Snow 2 heads up display review

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With companies like Oculus VR, Sony and AntVR all working away feverishly to develop the next generation of Virtual Reality hardware, you’d be forgiven for thinking that that was the one way we’ll be viewing our digital world in the future. However not everyone agrees, with many believing it’s likely to be more of an augmented reality, rather than a virtual one. Snow 2 is a product by Recon Instruments that offers that augmented viewing now, through a custom heads up display designed specifically with skiiers and snowboarders in mind.

Features

The Snow 2 is equipped with plenty of features which will give every skiier a much more information rich experience when they hit the slopes. Built in sensors offers heads up information on your current speed, vertical descent angle, distance travelled and your airtime if you happen to hit a jump or two. You’ll also able to augment this sensor suite with third party applications, cameras and other fitness trackers, letting you keep an eye on your heart rate, exertion levels and whatever else those particular products are able to tell you about.

However, with regards to the built in sensory features of the Snow 2, it achieves its impressive tracking using several high-end sensors. It has a GPS and barometric pressure sensor, an altimeter and analytics software that compiles information on your most recent runs, or gives you a breakdown of how you’ve improved over a season. All of this is displayed on a translucent projection with the equivalent of a 14″ display at 5ft distance.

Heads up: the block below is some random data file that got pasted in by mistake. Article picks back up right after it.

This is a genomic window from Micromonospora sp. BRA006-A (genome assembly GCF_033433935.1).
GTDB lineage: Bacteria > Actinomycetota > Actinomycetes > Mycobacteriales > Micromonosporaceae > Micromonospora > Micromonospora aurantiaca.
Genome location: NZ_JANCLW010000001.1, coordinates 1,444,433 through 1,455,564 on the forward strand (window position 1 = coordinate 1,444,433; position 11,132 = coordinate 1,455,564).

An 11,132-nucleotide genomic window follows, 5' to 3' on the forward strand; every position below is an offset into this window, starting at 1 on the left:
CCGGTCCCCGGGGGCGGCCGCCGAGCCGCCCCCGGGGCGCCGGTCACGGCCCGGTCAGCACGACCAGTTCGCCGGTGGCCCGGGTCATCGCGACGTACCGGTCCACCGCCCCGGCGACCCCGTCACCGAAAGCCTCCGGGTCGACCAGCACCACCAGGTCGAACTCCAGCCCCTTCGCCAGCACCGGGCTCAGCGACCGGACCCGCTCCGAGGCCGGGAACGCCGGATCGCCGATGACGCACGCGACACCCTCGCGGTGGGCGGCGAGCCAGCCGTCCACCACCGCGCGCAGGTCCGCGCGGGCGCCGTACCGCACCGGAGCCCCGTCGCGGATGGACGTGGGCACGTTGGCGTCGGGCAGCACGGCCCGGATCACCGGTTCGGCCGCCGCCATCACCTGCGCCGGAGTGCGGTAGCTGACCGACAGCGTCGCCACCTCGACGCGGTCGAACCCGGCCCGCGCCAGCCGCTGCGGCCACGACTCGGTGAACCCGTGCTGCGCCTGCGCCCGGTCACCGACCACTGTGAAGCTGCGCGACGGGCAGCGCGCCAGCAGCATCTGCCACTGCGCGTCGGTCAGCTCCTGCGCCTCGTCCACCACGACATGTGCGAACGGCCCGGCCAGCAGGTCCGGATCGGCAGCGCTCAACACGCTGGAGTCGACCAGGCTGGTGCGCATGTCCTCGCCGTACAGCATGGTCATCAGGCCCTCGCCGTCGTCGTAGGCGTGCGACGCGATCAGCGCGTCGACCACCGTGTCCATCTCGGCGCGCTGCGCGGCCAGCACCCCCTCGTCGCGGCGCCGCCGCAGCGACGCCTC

Other features include the ability to track friends and family while on the slopes, so you can stay in touch easily. You can call them up if you need to as well, as the heads up display is fully compatible with your smartphone. You can listen to music while you do it too.

All of this is powered by a dual core CPU and sends information wirelessly over bluetooth.

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Cost

As it stands you can buy the HUD projection system on its own for $399 (£230), or the full goggles and HUD hardware for $549 (£325). There are cheaper alternatives if you want them, but they’re older versions of both goggles and HUD system, so you won’t be getting all of the features or the performance of the Snow 2.

Drawbacks

Cost is obviously a factor with any sort of wearable, but while the Snow 2 is far from cheap, neither is the hobby of skiing once you factor in flights, accommodation and equipment – even if you live near a slope, there’s other costs involved. I don’t think a few hundred is too much to expect people to pay, but a demo would probably be required before many people would consider it on top of what they’re already spent.

Bottom line

The Snow 2 seems like a pretty interesting product, especially since it’s based around a sport that requires wearing goggles anyway, so it’s much more natural to include these sorts of heads up features. It also seems like a platform that could be implemented in other facets of life, especially for divers or other sports that require goggles of some kind.

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